Friday, February 10, 2012

Wise Living

The Tabernacle—without the camp

“And Moses took the tabernacle, and pitched it without the camp, afar off from the camp, and called it the Tabernacle of the congregation. And it came to pass, that every one which sought the Lord went out unto the tabernacle of the congregation, which was without the camp.” Exodus 33:7

Suggested Further Reading: Hebrews 13:9-16

This going out of the camp will involve much inconvenience. Some try to get over the inconvenience in the way Joshua did, they think they will come out of the camp altogether and live in the tabernacle, and then there will be no difficulty. You know there are many pious minds, a little over-heated with imagination, who think, that if they have never mixed with the world they could be holy. No doubt they would like to have a building erected, in which they could live, and pray, and sing all day, and never go to business, nor have anything at all to do with buying and selling. Thus they think by going without the camp they should become the people of God. In this however, they mistake the aim and object of the Christian religion—“I pray not that thou shouldest take them out of the world, but that thou shouldest keep them from the evil.” That were an easy, lazy subterfuge, for getting rid of the hard task of having to fight for Christ. To go out of the battle in order that you may win the victory, is a strange method indeed of seeking to become “more than conquerors!” No, no, we must be prepared, like Moses, to go into the camp and to come out of it; always to come out of it when we seek fellowship with God, but still to be in it; to be mixed up with it, to be in the midst of it doing the common acts of man, and yet never being tainted by its infection, and never having the spirit troubled by that sin and evil which is so rampant there. I counsel you, not that you should come out of the world, but that being in it, you should be so distinctly not of it, that all men may see that you worship the Father outside the camp of their common association and their carnal worship.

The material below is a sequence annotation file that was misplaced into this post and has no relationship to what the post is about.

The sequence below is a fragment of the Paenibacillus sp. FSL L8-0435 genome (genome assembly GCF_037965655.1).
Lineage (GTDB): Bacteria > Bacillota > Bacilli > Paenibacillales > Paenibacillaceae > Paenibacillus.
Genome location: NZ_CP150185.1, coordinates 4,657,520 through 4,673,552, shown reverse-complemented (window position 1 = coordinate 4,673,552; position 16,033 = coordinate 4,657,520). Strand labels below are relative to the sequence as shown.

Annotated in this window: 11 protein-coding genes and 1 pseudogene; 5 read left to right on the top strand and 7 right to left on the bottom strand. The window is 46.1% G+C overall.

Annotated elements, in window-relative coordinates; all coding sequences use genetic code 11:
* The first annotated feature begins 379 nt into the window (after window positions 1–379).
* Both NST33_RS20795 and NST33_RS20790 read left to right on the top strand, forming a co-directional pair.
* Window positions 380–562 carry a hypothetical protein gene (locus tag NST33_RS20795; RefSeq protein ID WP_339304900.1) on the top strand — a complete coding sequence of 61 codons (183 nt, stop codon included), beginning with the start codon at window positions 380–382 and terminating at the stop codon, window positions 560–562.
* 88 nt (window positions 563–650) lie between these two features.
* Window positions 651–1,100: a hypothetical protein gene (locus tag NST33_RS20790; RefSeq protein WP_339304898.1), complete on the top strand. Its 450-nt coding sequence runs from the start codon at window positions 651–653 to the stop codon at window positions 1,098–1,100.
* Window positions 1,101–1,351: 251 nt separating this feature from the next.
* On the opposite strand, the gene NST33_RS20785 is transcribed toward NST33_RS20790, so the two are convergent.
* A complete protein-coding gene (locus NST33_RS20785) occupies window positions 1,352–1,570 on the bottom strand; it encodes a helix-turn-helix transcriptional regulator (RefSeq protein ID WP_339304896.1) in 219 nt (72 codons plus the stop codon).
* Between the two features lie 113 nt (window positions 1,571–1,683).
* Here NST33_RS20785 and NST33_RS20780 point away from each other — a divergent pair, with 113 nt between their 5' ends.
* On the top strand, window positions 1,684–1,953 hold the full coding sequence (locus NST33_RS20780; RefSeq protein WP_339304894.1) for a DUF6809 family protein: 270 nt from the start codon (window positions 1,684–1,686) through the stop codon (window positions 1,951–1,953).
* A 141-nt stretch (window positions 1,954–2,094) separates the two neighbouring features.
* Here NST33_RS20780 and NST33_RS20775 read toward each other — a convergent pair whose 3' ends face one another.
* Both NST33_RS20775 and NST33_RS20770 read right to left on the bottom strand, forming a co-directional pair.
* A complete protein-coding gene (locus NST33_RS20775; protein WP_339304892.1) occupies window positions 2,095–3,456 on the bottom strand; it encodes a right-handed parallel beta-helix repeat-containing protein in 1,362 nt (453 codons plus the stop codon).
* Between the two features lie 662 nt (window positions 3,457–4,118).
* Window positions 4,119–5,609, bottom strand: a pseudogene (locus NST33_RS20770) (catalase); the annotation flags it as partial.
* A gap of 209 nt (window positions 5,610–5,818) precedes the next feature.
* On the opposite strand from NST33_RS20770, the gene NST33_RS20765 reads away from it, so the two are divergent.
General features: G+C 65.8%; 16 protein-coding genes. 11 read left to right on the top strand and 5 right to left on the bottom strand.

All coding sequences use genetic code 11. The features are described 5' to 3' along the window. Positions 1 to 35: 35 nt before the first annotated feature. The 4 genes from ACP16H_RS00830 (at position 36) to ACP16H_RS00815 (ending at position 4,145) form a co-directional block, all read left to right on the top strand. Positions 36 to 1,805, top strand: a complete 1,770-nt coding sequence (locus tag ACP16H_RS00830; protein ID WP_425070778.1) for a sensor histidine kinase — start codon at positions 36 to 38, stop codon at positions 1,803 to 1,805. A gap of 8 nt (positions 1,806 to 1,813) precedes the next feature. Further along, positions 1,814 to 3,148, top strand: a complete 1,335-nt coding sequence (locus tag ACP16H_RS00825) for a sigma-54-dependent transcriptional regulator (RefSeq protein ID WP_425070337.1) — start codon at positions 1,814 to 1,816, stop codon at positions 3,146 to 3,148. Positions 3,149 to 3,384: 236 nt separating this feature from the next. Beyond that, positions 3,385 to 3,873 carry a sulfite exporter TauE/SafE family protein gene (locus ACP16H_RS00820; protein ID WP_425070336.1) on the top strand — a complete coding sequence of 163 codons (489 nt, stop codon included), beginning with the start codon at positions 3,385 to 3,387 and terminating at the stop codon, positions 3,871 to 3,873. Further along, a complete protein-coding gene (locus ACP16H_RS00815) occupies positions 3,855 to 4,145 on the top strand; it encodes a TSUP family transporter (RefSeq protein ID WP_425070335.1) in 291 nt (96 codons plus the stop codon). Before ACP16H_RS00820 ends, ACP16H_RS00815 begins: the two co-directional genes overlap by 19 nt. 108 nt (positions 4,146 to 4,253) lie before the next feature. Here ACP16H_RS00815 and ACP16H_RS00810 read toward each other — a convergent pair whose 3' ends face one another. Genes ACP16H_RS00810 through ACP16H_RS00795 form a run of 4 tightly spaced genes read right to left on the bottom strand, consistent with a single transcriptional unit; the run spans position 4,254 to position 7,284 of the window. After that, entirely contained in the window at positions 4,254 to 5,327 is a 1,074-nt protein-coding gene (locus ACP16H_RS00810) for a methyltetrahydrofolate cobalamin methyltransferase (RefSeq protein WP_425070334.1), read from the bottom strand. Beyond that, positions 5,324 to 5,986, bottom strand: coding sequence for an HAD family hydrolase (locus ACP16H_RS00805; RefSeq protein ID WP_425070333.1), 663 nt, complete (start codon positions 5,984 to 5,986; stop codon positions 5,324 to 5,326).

For meditation: As in everything the Lord Jesus Christ is our perfect example—not of the world, but most certainly in it (John 17:14-18), separate from sinners ( Hebrews 7:26) and yet able to be called the friend of sinners (Luke 7:34 and 15:2).
Sermon no. 359
10 February (1861)

C.H. Spurgeon

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